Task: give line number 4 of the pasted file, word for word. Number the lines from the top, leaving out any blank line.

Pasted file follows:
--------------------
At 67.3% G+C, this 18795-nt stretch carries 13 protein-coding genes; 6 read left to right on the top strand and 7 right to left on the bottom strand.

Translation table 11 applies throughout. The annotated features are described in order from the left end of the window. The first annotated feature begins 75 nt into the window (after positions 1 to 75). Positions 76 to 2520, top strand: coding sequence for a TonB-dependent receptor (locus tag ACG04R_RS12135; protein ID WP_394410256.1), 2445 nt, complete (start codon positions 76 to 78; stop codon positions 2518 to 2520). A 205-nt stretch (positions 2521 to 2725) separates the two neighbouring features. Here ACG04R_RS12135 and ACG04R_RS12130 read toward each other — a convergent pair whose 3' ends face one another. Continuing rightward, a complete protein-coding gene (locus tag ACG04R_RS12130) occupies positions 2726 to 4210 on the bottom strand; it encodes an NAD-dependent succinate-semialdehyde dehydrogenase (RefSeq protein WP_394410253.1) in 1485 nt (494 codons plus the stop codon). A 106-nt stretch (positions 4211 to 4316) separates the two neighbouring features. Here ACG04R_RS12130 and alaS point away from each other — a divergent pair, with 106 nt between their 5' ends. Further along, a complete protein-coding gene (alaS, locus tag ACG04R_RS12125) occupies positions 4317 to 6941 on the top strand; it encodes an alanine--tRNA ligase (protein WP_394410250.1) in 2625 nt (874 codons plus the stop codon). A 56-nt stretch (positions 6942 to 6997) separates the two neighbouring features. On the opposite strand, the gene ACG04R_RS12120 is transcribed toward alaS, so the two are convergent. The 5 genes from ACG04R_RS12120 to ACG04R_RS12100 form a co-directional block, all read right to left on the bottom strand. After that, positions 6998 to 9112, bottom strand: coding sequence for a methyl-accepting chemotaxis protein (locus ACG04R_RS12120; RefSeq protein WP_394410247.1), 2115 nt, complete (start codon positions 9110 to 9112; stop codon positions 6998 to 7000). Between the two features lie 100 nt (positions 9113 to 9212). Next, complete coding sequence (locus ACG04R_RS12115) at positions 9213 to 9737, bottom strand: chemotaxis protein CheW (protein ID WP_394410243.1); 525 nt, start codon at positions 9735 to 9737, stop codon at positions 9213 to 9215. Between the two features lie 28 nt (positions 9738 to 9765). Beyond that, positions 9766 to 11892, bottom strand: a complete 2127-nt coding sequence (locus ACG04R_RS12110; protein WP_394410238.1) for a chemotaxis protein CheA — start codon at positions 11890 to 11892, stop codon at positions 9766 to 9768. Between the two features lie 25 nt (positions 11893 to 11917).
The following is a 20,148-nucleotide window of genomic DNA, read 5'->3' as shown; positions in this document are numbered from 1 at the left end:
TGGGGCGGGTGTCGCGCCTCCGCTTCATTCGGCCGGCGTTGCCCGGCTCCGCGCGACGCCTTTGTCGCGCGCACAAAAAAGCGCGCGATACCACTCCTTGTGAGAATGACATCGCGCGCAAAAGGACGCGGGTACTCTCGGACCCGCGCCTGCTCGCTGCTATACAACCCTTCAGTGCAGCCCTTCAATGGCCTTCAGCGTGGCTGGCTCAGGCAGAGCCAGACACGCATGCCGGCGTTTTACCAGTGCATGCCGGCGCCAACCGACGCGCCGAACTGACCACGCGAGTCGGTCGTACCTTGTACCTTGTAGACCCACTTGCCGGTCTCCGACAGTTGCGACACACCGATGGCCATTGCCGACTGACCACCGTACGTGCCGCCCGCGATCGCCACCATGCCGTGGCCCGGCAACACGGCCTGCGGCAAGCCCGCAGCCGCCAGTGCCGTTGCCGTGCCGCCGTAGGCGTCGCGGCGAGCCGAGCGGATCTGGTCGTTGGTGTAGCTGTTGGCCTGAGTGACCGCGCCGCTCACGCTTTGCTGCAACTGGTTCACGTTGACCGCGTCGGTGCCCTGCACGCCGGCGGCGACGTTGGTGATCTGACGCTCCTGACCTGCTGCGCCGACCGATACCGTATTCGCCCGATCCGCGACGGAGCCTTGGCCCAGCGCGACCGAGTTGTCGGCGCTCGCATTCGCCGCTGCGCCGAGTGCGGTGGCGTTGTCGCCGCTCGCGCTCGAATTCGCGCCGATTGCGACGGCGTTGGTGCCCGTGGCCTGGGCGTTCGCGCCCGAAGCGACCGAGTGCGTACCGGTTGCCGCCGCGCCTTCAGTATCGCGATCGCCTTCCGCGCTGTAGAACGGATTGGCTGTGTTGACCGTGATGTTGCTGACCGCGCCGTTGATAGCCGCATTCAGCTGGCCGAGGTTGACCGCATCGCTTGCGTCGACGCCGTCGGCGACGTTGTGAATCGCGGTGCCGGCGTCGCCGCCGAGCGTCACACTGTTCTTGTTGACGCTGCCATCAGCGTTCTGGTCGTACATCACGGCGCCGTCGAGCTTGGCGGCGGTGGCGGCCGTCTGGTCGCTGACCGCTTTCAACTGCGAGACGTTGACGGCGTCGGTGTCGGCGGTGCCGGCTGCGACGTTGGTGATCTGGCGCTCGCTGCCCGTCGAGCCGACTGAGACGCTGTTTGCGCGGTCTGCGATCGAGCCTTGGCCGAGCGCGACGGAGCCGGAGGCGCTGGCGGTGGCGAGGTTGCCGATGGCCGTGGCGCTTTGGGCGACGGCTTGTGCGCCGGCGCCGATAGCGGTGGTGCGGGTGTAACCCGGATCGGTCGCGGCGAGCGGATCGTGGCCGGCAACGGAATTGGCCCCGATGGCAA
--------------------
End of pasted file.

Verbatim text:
TGGGGCGGGTGTCGCGCCTCCGCTTCATTCGGCCGGCGTTGCCCGGCTCCGCGCGACGCCTTTGTCGCGCGCACAAAAAAGCGCGCGATACCACTCCTTGTGAGAATGACATCGCGCGCAAAAGGACGCGGGTACTCTCGGACCCGCGCCTGCTCGCTGCTATACAACCCTTCAGTGCAGCCCTTCAATGGCCTTCAGCGTGGCTGGCTCAGGCAGAGCCAGACACGCATGCCGGCGTTTTACCAGTGCATGCCGGCGCCAACCGACGCGCCGAACTGACCACGCGAGTCGGTCGTACCTTGTACCTTGTAGACCCACTTGCCGGTCTCCGACAGTTGCGACACACCGATGGCCATTGCCGACTGACCACCGTACGTGCCGCCCGCGATCGCCACCATGCCGTGGCCCGGCAACACGGCCTGCGGCAAGCCCGCAGCCGCCAGTGCCGTTGCCGTGCCGCCGTAGGCGTCGCGGCGAGCCGAGCGGATCTGGTCGTTGGTGTAGCTGTTGGCCTGAGTGACCGCGCCGCTCACGCTTTGCTGCAACTGGTTCACGTTGACCGCGTCGGTGCCCTGCACGCCGGCGGCGACGTTGGTGATCTGACGCTCCTGACCTGCTGCGCCGACCGATACCGTATTCGCCCGATCCGCGACGGAGCCTTGGCCCAGCGCGACCGAGTTGTCGGCGCTCGCATTCGCCGCTGCGCCGAGTGCGGTGGCGTTGTCGCCGCTCGCGCTCGAATTCGCGCCGATTGCGACGGCGTTGGTGCCCGTGGCCTGGGCGTTCGCGCCCGAAGCGACCGAGTGCGTACCGGTTGCCGCCGCGCCTTCAGTATCGCGATCGCCTTCCGCGCTGTAGAACGGATTGGCTGTGTTGACCGTGATGTTGCTGACCGCGCCGTTGATAGCCGCATTCAGCTGGCCGAGGTTGACCGCATCGCTTGCGTCGACGCCGTCGGCGACGTTGTGAATCGCGGTGCCGGCGTCGCCGCCGAGCGTCACACTGTTCTTGTTGACGCTGCCATCAGCGTTCTGGTCGTACATCACGGCGCCGTCGAGCTTGGCGGCGGTGGCGGCCGTCTGGTCGCTGACCGCTTTCAACTGCGAGACGTTGACGGCGTCGGTGTCGGCGGTGCCGGCTGCGACGTTGGTGATCTGGCGCTCGCTGCCCGTCGAGCCGACTGAGACGCTGTTTGCGCGGTCTGCGATCGAGCCTTGGCCGAGCGCGACGGAGCCGGAGGCGCTGGCGGTGGCGAGGTTGCCGATGGCCGTGGCGCTTTGGGCGACGGCTTGTGCGCCGGCGCCGATAGCGGTGGTGCGGGTGTAACCCGGATCGGTCGCGGCGAGCGGATCGTGGCCGGCAACGGAATTGGCCCCGATGGCAA